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Halad, Moshe-Shlomo (“Moshik”)

Halad, Moshe-Shlomo (“Moshik”)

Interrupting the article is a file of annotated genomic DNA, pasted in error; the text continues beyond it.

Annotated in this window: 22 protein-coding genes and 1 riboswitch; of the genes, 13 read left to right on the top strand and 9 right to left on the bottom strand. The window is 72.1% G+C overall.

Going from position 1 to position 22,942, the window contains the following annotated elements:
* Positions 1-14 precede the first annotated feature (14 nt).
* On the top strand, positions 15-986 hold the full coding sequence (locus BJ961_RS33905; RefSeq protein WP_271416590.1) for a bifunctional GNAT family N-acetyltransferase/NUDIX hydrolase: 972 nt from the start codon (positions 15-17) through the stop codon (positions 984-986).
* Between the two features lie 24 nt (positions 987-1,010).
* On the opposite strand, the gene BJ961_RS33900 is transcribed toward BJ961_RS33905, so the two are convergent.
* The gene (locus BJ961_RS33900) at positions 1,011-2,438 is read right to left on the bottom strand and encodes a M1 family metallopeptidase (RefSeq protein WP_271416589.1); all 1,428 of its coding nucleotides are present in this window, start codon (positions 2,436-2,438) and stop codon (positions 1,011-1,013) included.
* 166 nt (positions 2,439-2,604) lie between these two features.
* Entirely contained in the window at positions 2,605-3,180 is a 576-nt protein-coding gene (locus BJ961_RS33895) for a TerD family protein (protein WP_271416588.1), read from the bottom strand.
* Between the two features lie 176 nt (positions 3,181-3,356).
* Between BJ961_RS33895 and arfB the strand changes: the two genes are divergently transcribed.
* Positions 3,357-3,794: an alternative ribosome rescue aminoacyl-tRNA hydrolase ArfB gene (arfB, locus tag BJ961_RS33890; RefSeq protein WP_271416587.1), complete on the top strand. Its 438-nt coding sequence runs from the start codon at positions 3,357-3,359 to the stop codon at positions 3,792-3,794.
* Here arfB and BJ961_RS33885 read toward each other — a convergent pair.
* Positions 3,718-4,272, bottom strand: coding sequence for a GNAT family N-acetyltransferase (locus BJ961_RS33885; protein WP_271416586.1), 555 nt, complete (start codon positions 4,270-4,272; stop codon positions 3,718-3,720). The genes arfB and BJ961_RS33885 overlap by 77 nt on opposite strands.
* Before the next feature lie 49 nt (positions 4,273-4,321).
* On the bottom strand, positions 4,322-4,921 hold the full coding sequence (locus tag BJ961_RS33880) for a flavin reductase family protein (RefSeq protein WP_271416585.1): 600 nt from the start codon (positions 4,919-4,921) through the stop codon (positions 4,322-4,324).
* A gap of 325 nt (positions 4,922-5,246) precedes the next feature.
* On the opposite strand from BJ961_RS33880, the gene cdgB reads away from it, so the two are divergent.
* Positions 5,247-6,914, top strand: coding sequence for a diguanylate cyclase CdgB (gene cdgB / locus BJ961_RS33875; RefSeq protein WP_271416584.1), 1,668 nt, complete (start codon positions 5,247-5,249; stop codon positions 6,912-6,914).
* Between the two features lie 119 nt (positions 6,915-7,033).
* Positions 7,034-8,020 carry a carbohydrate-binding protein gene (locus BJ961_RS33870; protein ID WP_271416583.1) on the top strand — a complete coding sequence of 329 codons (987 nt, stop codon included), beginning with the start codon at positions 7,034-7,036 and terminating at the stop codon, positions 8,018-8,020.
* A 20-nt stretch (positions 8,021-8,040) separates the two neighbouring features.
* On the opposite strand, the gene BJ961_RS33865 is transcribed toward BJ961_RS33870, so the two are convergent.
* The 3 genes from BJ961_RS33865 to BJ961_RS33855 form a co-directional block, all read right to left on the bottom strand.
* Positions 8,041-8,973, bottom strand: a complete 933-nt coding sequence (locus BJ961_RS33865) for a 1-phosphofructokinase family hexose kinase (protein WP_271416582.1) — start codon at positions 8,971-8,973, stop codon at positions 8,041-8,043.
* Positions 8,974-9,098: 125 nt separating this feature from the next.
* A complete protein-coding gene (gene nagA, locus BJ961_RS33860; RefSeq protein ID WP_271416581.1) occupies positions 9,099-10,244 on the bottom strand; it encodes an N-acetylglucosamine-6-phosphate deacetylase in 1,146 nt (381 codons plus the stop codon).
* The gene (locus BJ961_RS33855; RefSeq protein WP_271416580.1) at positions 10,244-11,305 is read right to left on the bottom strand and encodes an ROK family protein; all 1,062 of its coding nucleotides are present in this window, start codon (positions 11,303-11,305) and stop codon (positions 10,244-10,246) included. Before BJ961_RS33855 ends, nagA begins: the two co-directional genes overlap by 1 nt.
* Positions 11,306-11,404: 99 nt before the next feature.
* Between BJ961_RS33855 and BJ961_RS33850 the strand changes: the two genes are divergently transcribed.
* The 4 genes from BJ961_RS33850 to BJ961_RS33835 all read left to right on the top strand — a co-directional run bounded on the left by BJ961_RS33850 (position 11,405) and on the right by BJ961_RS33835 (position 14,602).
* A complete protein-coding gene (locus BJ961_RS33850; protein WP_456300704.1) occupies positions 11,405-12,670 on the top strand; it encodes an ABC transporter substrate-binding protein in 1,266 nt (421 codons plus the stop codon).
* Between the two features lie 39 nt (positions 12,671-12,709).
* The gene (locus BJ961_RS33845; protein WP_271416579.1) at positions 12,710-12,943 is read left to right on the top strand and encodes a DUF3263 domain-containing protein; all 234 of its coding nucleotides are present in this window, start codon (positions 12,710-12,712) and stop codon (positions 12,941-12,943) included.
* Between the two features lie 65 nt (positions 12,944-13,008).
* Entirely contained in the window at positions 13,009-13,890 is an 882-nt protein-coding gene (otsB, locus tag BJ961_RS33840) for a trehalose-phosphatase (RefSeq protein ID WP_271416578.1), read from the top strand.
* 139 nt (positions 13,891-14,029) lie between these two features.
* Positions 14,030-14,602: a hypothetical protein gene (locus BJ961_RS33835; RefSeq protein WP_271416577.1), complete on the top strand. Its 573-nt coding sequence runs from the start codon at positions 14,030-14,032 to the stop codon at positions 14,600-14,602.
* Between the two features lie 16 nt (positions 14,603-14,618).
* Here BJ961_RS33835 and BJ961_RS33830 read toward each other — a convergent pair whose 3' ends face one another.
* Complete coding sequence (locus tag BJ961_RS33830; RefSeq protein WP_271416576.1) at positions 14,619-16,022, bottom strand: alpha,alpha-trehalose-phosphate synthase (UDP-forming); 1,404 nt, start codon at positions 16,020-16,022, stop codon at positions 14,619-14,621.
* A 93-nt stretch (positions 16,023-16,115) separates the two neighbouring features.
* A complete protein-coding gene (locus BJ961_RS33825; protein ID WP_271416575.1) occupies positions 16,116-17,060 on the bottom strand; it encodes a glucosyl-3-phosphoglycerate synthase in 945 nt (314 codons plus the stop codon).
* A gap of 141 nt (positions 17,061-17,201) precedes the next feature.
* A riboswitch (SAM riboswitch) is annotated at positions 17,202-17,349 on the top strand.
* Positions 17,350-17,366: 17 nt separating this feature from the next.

Son of Yaakov and Sofia. He was born on 10 November 1946 in the city of Radautz, Romania, where he studied until the seventh grade and was an outstanding student, and he was also very successful in playing the violin. And soon absorbed the language, until he became a “sabra” for everything He continued his elementary studies at the Smilansky School in Rehovot and was an active participant in all sports activities such as running, volleyball and basketball After entering the ” Ort “in Rehovot increased his athletic activity, and Moshik was also a youth counselor in Maccabi and was very active in the Gadna training. From the ORT school, he went to study at the Air Force Technical School in Haifa. Who was the director of the Israel Air Force’s Liaison Bureau, met with him in her office, writes (in a booklet that appeared after they fell) about her impression of him during those days when she met young people before enlistment, and even younger people, who are looking for a way to Gadna: In finding a golden path between his consideration of the concerns of his parents and his relatives and his aspirations to integrate into the lives of our youth. I was impressed by his progress and absorption, as a good apprentice and talent man, in one of the toughest branches of the Air Force Technical School, and also in his ambition to be accepted into an aviation course. Later, as I grew older, I enjoyed his various roles as an officer and in the event we had cooperation and connections in the fulfillment of our various duties. He was one of those people who could create a loving atmosphere for him and his unit together. When news of the fall came to me, I was shocked, along with all the people who loved him. “I felt that the life of the young man, whose path of success was still ahead of him, had ended and that a guy who loved the army and his soldiers, a boy who was the pride of his parents, contributed to their lives.” In early 1965, at the beginning of his military service, Moshe-Shlomo spent a short time in an aviation course, but was later transferred to serve in maintenance positions at the air force base. In October 1966, he completed an officers’ course and was a third of the Super Paralon squadron for one year. When the Six-Day War broke out he was a management officer, helped establish a military unit and performed his duties with honors. After completing his assignment he returned to the squadron. In December 1968 he was transferred to the air force headquarters, but Moshe-Shlomo, who enjoyed working life with soldiers and military activity, could not adjust to his position and asked to be transferred to an operational unit. In May 1969 he was transferred to a unit in Sinai, as a management officer. He loved his unit very much and was attached to it. Devoted much of his energies and energies to the soldiers he treated as a friend and even as a father. He excelled in his goodness, his cheerfulness, his joy of life, and his behavior as equal to each person, especially his subordinates. As devoted and loyal to his job, he was devoted and loyal to his soldiers. On May 28, 1970, about two weeks after his engagement with his son’s choice and two months before his marriage, he fell in the line of duty. He was laid to rest in the cemetery in Rehovot. The commander of the unit wrote about him: “Only a year has passed since he came to us, full of energy and enthusiasm, for his new position in the unit, and as a commander of the administrative branch, he had to contact every officer and soldier in the unit. And to the commander of the unit, all of them received his devoted care. “- – Moshe is missing us in the unit, lacks the fresh spirit, which gave joy to every step.” His unit published a pamphlet in his memory, bearing the name “Moshe” and containing the words of his parents, sister, friends and commanders.

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